Life-Cycle Value Assessment at Petro-Canada Oil Sands Facility
Petro-Canada takes a full-life-cycle approach to integrate and balance environmental and economic decisions for major projects, including the MacKay River in situ oil sands facility near Fort McMurray, Alberta, which started operation in October 2002. Life-Cycle Value Assessment (LCVA) is one of the key business analysis tools that Petro-Canada employees have available to them.
Since 1998, Petro-Canada has employed LCVA to assess environmental impacts and costs over the full life cycle of major projects. The LCVA planning methodology was developed in consultation with the Pembina Institute for Appropriate Development, an independent not-for-profit environmental policy research and education organization based in Drayton Valley, Alberta.
At the heart of LCVA is the concept of including in the front-end planning all of the life-cycle stages involved in manufacturing a product or in a development process, including raw material inputs and utility requirements such as fuel and power. Thinking beyond the traditional corporate boundaries to the final disposal of a product or the eventual dismantling of an operating facility encourages more direct awareness about the potential impacts or ?environmental loadings? of a specific decision, and encourages more comprehensive exploration of possible alternatives. Through this process, new ideas emerge and opportunities are discovered to improve technical designs, reduce environmental pollutants and other impacts, and reduce costs.
Parallel to the LCVA process, Petro-Canada undertook an extensive stakeholder consultation process that began in 1997, five years before the MacKay River project came on stream. The commitment to consultation is ongoing, and will continue through the life of the project. A formal process was also devised to optimize local involvement in the benefits associated with development of the project, including partnerships with local business associations and ongoing relationships with community representatives. Formal agreements were developed with affected Aboriginal groups to address environmental and socio-economic issues and business opportunities.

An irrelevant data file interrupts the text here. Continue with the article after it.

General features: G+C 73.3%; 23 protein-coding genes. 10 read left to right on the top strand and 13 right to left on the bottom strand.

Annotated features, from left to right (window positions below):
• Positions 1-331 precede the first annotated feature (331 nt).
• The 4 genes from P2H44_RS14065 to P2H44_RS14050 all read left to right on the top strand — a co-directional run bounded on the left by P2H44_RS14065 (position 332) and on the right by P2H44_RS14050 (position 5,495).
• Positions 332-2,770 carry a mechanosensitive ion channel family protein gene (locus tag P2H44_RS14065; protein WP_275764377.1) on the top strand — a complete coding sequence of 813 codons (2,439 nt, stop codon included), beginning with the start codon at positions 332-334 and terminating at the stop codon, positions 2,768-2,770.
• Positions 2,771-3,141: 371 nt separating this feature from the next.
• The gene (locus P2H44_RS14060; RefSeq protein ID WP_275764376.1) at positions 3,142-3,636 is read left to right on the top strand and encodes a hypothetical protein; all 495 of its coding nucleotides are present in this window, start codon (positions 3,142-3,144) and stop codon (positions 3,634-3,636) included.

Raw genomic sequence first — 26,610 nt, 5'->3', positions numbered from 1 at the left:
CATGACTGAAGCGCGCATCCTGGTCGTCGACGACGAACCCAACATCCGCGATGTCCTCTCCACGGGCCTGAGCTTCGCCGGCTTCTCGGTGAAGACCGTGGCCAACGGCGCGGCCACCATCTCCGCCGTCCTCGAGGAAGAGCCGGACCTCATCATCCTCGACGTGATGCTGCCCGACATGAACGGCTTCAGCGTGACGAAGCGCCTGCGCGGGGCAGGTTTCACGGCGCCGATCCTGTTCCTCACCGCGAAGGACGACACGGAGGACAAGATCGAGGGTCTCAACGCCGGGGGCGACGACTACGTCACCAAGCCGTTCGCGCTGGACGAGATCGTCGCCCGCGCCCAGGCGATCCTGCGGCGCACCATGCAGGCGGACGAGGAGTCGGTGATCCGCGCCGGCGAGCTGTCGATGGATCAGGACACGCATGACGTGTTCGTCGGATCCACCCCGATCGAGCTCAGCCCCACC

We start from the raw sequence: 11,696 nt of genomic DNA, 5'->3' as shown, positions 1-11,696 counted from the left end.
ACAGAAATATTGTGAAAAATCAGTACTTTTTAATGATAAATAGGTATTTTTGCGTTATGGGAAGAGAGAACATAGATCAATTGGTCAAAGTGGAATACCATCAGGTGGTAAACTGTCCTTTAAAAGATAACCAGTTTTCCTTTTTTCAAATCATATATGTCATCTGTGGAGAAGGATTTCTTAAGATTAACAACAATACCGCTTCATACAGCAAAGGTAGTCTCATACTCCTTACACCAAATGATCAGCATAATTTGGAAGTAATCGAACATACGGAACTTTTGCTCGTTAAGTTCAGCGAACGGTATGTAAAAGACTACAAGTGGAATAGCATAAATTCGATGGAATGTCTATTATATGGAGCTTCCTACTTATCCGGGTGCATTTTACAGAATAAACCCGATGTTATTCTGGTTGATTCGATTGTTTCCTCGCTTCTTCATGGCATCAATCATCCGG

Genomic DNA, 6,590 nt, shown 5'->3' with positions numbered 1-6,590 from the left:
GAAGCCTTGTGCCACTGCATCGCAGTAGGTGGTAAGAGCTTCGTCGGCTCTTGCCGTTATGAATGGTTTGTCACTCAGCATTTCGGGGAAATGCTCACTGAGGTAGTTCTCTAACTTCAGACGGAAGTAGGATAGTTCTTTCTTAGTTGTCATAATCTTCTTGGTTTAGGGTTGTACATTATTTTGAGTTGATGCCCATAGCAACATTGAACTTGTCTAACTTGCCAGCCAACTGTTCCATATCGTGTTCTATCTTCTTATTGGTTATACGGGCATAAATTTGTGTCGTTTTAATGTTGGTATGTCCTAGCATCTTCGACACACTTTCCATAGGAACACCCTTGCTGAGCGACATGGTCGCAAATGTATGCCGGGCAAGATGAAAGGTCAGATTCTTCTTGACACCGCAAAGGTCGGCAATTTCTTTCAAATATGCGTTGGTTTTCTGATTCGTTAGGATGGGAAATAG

Petro-Canada is currently working with the Pembina Institute to enhance the LCVA approach by adding socio-economic aspects to the process. Adding these aspects would attempt to capture economic and social benefits and costs for the impacted communities over the life of the project.The application of the LCVA process to the MacKay River project means greenhouse gas emissions will be reduced by 50 per cent relative to the original design. LCVA led to the decision to involve TransCanada Energy Ltd. as a partner to build and operate a 165-megawatt natural gas-fired co-generation power plant. The power plant will supply all of Petro-Canada?s steam and power requirements at the MacKay River site as well as 152 megawatts of electricity for the provincial power grid.
Petro-Canada?s MacKay River operation, which is expected to produce 30,000 barrels of bitumen per day, also uses steam-assisted gravity drainage (SAGD) technology that requires much less surface disruption and therefore leaves a smaller environmental ?footprint? than other extraction technologies. More than 90 per cent of the water used at MacKay will be recycled.
LCVA derives its effectiveness from the premise that good information enables better decisions. Following a six-stage process that moves from goal definition, scoping of life-cycle flows, inventory assessment, impact assessment, and design improvements through to the final decision, LCVA methodology has proven to be both practical and flexible enough to apply to a wide variety of development challenges.
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